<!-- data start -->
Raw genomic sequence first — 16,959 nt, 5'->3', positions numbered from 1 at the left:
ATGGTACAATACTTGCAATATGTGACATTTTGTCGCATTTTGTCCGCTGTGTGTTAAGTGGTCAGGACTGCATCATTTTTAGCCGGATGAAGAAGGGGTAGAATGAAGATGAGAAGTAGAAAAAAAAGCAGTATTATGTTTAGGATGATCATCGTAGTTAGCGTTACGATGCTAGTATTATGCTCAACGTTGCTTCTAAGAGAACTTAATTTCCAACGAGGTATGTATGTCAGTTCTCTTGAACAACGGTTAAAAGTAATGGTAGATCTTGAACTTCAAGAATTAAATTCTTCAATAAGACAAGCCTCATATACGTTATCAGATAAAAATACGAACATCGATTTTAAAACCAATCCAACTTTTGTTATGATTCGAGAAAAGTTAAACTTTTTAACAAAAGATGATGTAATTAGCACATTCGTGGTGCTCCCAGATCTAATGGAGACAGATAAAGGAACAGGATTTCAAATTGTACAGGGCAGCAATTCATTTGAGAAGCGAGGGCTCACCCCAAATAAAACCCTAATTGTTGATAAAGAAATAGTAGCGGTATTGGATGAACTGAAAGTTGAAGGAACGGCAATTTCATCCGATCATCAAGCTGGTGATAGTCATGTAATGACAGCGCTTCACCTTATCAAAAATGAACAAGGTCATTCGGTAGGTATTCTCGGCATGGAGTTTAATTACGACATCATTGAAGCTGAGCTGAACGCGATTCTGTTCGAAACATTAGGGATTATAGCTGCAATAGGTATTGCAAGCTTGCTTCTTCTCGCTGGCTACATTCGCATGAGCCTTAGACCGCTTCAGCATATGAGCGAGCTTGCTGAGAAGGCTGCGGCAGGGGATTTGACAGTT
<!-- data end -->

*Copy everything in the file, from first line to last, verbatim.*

Raw genomic sequence first — 16,959 nt, 5'->3', positions numbered from 1 at the left:
ATGGTACAATACTTGCAATATGTGACATTTTGTCGCATTTTGTCCGCTGTGTGTTAAGTGGTCAGGACTGCATCATTTTTAGCCGGATGAAGAAGGGGTAGAATGAAGATGAGAAGTAGAAAAAAAAGCAGTATTATGTTTAGGATGATCATCGTAGTTAGCGTTACGATGCTAGTATTATGCTCAACGTTGCTTCTAAGAGAACTTAATTTCCAACGAGGTATGTATGTCAGTTCTCTTGAACAACGGTTAAAAGTAATGGTAGATCTTGAACTTCAAGAATTAAATTCTTCAATAAGACAAGCCTCATATACGTTATCAGATAAAAATACGAACATCGATTTTAAAACCAATCCAACTTTTGTTATGATTCGAGAAAAGTTAAACTTTTTAACAAAAGATGATGTAATTAGCACATTCGTGGTGCTCCCAGATCTAATGGAGACAGATAAAGGAACAGGATTTCAAATTGTACAGGGCAGCAATTCATTTGAGAAGCGAGGGCTCACCCCAAATAAAACCCTAATTGTTGATAAAGAAATAGTAGCGGTATTGGATGAACTGAAAGTTGAAGGAACGGCAATTTCATCCGATCATCAAGCTGGTGATAGTCATGTAATGACAGCGCTTCACCTTATCAAAAATGAACAAGGTCATTCGGTAGGTATTCTCGGCATGGAGTTTAATTACGACATCATTGAAGCTGAGCTGAACGCGATTCTGTTCGAAACATTAGGGATTATAGCTGCAATAGGTATTGCAAGCTTGCTTCTTCTCGCTGGCTACATTCGCATGAGCCTTAGACCGCTTCAGCATATGAGCGAGCTTGCTGAGAAGGCTGCGGCAGGGGATTTGACAGTT